While it might seem a daunting task regularly to backup all online genomics resources, in fact this is realizable today without excessive difficulty or cost. Pointing the way are sites such as Google http://www.google.com webcite, which maintains a cache of the most recent crawling of most pages it indexes, and the Internet Archive http://www.archive.org webcite, which goes further and maintains an archive of the web's pages at different time points, thus allowing one to view the history of particular sites and how they have evolved over time. Since most or all genomics resources are web-accessible, a similar webcrawler-based solution could provide a simple, 'rough-and-ready' way to backup genomics resources. This would require a lot of storage space, but space is relatively cheap today: for example, Google offers free email accounts with 2 gigabytes of storage to anyone. One problem, however, is that most scientific webpages are not static but are generated dynamically by programs accessing databases for user-submitted forms. It is estimated this so-called 'hidden web' is 500 times the size of the static web, and it is challenging to crawl it, but there is some research and products addressing this that could be leveraged (Mostafa J: Seeking better Web searches. Sci Am 2005, 292:67-73.)
The ideal solution would be to backup the databases and programs used to generate content, or even better, the entire 'virtual machine' if virtualization software such as Vmware http://www.vmware.com webcite or Xen http://www.cl.cam.ac.uk/Research/SRG/netos/xen/ webcite were used; from these any site's full functionality can be reproduced. Given that these programs and files in which data are stored are generally not directly web-accessible, this would involve more user intervention than simply having your site crawled. But, the proposed working group could create custom-configurable scripts that users could install in their web server's executable content area; these scripts would authenticate incoming connections, only executing if the request comes from the working group's crawlers, and then run code to dump the database's content to a text file, and send it, as well as the site's programs, to the working group's computer for backup. Finally, any such backup webcrawlers would need to know which sites to crawl, and there are various ways this could be determined, such as crawling any sites associated with PubMed http://www.ncbi.nlm.nih.gov/Entrez webcite records or having some kind of registration system whereby researchers could, after authentication, register their site to be crawled and backed up. Possibly systems such as DSpace http://www.dspace.org webcite, which has been used to create a digital archive of research documents at Massachusetts Institute of Technology (MIT) http://dspace.mit.edu webcite, and the various 'web services' technologies, such as Universal Description, Discovery and Integration (UDDI) http://www.uddi.org/ webcite and Simple Object Access Protocol (SOAP) http://www.ws.org/TR/soap/ webcite, could be used to help enable this.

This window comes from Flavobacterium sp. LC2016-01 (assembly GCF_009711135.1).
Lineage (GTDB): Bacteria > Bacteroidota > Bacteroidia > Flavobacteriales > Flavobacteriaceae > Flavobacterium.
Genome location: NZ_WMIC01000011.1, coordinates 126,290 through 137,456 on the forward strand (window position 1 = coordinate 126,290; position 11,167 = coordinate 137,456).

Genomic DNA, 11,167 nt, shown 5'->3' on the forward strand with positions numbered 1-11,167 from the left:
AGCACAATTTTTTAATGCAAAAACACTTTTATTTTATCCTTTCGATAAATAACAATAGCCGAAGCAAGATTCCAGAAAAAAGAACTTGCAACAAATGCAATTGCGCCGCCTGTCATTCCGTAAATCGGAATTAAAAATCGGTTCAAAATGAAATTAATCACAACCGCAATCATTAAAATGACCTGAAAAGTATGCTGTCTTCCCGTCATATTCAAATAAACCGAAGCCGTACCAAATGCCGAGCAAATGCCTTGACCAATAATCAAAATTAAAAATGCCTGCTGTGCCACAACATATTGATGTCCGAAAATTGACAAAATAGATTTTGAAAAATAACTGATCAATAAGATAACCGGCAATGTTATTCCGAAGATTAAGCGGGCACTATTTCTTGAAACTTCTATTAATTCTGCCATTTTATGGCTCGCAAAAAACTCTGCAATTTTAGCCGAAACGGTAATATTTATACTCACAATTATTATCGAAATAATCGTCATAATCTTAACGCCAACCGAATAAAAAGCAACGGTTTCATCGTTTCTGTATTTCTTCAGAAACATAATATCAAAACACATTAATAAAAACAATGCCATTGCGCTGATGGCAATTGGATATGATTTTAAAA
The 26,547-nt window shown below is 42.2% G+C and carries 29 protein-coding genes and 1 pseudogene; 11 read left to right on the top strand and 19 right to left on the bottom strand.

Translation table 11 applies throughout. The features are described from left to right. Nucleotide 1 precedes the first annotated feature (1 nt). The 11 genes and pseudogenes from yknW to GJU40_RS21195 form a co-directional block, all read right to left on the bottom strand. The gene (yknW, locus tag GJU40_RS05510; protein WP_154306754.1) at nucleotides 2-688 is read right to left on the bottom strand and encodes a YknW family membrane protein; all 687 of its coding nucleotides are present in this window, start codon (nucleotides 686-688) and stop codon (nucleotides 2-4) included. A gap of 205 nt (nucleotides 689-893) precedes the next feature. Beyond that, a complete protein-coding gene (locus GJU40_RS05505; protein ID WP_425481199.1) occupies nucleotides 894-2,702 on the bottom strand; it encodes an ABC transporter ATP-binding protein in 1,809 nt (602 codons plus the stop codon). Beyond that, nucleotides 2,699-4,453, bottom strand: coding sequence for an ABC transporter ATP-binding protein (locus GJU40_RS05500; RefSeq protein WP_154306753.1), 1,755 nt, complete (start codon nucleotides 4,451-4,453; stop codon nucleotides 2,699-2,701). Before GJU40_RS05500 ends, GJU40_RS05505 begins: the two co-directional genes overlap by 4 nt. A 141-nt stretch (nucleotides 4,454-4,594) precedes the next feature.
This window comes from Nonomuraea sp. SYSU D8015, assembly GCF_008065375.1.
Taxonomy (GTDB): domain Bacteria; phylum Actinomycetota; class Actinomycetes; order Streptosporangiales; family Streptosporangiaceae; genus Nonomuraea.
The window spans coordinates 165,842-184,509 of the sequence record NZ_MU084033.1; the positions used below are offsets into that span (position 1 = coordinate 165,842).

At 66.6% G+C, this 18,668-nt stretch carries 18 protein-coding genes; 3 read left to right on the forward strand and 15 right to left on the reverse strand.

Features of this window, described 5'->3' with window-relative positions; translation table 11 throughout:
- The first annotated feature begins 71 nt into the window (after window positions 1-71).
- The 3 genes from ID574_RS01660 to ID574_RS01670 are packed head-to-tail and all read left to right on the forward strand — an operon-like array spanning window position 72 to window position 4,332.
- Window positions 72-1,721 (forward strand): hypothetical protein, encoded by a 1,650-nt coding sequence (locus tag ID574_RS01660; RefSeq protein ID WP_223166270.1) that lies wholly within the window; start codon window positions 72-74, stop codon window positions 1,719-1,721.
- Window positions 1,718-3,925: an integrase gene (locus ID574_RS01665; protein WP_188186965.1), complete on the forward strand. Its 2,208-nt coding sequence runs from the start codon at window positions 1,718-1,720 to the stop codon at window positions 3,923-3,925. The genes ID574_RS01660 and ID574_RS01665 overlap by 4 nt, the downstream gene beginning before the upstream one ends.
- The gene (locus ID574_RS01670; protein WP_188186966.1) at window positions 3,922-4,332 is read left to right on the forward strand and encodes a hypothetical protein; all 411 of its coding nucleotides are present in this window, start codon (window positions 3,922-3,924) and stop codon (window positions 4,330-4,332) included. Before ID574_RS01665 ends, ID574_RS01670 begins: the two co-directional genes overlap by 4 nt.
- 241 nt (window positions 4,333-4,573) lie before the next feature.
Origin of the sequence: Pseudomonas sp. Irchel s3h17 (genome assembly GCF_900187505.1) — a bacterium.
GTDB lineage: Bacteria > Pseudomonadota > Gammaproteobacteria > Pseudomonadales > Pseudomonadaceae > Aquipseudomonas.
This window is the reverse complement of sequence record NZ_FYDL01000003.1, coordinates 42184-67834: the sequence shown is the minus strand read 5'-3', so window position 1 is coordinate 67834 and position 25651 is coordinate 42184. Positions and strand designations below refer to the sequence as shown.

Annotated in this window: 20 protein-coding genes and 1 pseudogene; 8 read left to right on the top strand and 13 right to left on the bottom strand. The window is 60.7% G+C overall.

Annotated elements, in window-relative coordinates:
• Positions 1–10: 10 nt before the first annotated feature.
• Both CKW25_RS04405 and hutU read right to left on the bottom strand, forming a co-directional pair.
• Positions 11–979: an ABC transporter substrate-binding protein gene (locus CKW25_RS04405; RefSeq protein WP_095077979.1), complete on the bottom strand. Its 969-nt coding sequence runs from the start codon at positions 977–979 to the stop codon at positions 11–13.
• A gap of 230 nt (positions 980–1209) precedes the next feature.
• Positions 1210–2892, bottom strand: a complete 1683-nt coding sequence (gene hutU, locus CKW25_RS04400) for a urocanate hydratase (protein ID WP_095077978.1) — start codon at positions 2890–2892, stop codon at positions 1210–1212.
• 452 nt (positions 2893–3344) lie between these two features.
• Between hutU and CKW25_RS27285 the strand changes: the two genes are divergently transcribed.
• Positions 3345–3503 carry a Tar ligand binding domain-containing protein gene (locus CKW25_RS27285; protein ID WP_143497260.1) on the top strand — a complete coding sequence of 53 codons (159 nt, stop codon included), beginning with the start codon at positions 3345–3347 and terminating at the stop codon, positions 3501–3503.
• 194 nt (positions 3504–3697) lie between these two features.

In this short article, we have shown that attempted and successful network attacks are fairly common in academic scientific research. We suggested that the open nature of academia allows it to address security issues cooperatively and that funding agencies should set up working groups to provide security services for the community. Finally, we have suggested that a large-scale backup system be set up to archive academia's digital data and to ensure its integrity for posterity. It is important to note that most of the data and information about scientific research is now primarily stored digitally; gone are the days when archiving of scientific research amounted solely to physically storing lab notebooks and copies of old journals. Digital data are more ephemeral and, because modern technology allows information to be generated at a much faster rate, the scale of digital information is vastly greater than physically printed information ever was - a fact that is causing headaches for the US government's National Archives and Records Administration (NARA), responsible for maintaining archives of all government correspondence and records (Talbot D: The Fading Memory of the State. Technology Review, July 2005 http://www.technologyreview.com/articles/05/07/issue/feature_memory webcite). Nevertheless, we feel it is more important than ever to archive the record of scientific progress in order to avoid the curse that "those who cannot remember the past are condemned to repeat it" (Santayana G: Life of Reason. Scribner's; 1905:284). We sincerely hope that governments and funding agencies give serious attention to the issues raised in this article and implement systems for addressing them along the lines suggested herein.
This work was supported, in part, by NIH/NHGRI Centers of Excellence in Genomic Science grant P50 HG02357-0I.